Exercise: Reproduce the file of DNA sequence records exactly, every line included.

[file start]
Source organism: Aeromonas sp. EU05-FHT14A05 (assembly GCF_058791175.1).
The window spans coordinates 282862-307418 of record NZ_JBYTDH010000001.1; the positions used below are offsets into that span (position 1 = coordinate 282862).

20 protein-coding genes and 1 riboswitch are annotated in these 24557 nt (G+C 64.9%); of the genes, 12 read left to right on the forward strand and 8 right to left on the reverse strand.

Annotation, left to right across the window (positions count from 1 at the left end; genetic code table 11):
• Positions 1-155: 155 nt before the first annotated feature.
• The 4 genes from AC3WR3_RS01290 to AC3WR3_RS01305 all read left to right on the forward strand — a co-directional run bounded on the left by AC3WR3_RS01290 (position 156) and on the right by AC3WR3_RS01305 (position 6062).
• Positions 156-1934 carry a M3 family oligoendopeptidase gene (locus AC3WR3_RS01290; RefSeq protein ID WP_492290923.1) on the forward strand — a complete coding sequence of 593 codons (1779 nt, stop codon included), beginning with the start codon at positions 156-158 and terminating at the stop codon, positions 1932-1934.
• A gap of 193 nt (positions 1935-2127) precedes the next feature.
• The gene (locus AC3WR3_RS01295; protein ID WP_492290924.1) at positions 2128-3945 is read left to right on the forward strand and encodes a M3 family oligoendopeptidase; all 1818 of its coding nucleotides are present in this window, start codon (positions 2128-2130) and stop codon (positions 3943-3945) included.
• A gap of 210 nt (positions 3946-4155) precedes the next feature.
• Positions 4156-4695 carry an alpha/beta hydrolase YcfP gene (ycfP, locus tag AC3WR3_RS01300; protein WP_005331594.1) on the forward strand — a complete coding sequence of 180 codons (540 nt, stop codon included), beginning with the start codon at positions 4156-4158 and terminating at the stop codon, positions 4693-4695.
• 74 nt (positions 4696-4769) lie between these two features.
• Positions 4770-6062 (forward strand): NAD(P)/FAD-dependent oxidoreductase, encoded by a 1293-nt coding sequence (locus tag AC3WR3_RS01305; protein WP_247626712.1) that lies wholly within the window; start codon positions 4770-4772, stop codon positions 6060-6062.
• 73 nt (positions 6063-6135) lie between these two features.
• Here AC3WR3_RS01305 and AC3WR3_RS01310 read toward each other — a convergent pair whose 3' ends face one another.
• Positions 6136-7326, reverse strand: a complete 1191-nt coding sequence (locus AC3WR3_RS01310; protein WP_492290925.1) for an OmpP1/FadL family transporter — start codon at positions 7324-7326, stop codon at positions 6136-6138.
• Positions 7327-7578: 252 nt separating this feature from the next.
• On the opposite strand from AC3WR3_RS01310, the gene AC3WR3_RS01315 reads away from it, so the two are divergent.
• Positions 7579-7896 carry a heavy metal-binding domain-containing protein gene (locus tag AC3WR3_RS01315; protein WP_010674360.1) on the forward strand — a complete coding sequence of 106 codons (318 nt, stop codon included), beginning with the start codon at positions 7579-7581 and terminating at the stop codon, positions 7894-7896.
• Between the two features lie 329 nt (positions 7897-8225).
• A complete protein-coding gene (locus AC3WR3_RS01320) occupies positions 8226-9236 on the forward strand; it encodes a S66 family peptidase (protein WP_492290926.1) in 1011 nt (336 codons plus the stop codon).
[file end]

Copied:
Source organism: Aeromonas sp. EU05-FHT14A05 (assembly GCF_058791175.1).
The window spans coordinates 282862-307418 of record NZ_JBYTDH010000001.1; the positions used below are offsets into that span (position 1 = coordinate 282862).

20 protein-coding genes and 1 riboswitch are annotated in these 24557 nt (G+C 64.9%); of the genes, 12 read left to right on the forward strand and 8 right to left on the reverse strand.

Annotation, left to right across the window (positions count from 1 at the left end; genetic code table 11):
• Positions 1-155: 155 nt before the first annotated feature.
• The 4 genes from AC3WR3_RS01290 to AC3WR3_RS01305 all read left to right on the forward strand — a co-directional run bounded on the left by AC3WR3_RS01290 (position 156) and on the right by AC3WR3_RS01305 (position 6062).
• Positions 156-1934 carry a M3 family oligoendopeptidase gene (locus AC3WR3_RS01290; RefSeq protein ID WP_492290923.1) on the forward strand — a complete coding sequence of 593 codons (1779 nt, stop codon included), beginning with the start codon at positions 156-158 and terminating at the stop codon, positions 1932-1934.
• A gap of 193 nt (positions 1935-2127) precedes the next feature.
• The gene (locus AC3WR3_RS01295; protein ID WP_492290924.1) at positions 2128-3945 is read left to right on the forward strand and encodes a M3 family oligoendopeptidase; all 1818 of its coding nucleotides are present in this window, start codon (positions 2128-2130) and stop codon (positions 3943-3945) included.
• A gap of 210 nt (positions 3946-4155) precedes the next feature.
• Positions 4156-4695 carry an alpha/beta hydrolase YcfP gene (ycfP, locus tag AC3WR3_RS01300; protein WP_005331594.1) on the forward strand — a complete coding sequence of 180 codons (540 nt, stop codon included), beginning with the start codon at positions 4156-4158 and terminating at the stop codon, positions 4693-4695.
• 74 nt (positions 4696-4769) lie between these two features.
• Positions 4770-6062 (forward strand): NAD(P)/FAD-dependent oxidoreductase, encoded by a 1293-nt coding sequence (locus tag AC3WR3_RS01305; protein WP_247626712.1) that lies wholly within the window; start codon positions 4770-4772, stop codon positions 6060-6062.
• 73 nt (positions 6063-6135) lie between these two features.
• Here AC3WR3_RS01305 and AC3WR3_RS01310 read toward each other — a convergent pair whose 3' ends face one another.
• Positions 6136-7326, reverse strand: a complete 1191-nt coding sequence (locus AC3WR3_RS01310; protein WP_492290925.1) for an OmpP1/FadL family transporter — start codon at positions 7324-7326, stop codon at positions 6136-6138.
• Positions 7327-7578: 252 nt separating this feature from the next.
• On the opposite strand from AC3WR3_RS01310, the gene AC3WR3_RS01315 reads away from it, so the two are divergent.
• Positions 7579-7896 carry a heavy metal-binding domain-containing protein gene (locus tag AC3WR3_RS01315; protein WP_010674360.1) on the forward strand — a complete coding sequence of 106 codons (318 nt, stop codon included), beginning with the start codon at positions 7579-7581 and terminating at the stop codon, positions 7894-7896.
• Between the two features lie 329 nt (positions 7897-8225).
• A complete protein-coding gene (locus AC3WR3_RS01320) occupies positions 8226-9236 on the forward strand; it encodes a S66 family peptidase (protein WP_492290926.1) in 1011 nt (336 codons plus the stop codon).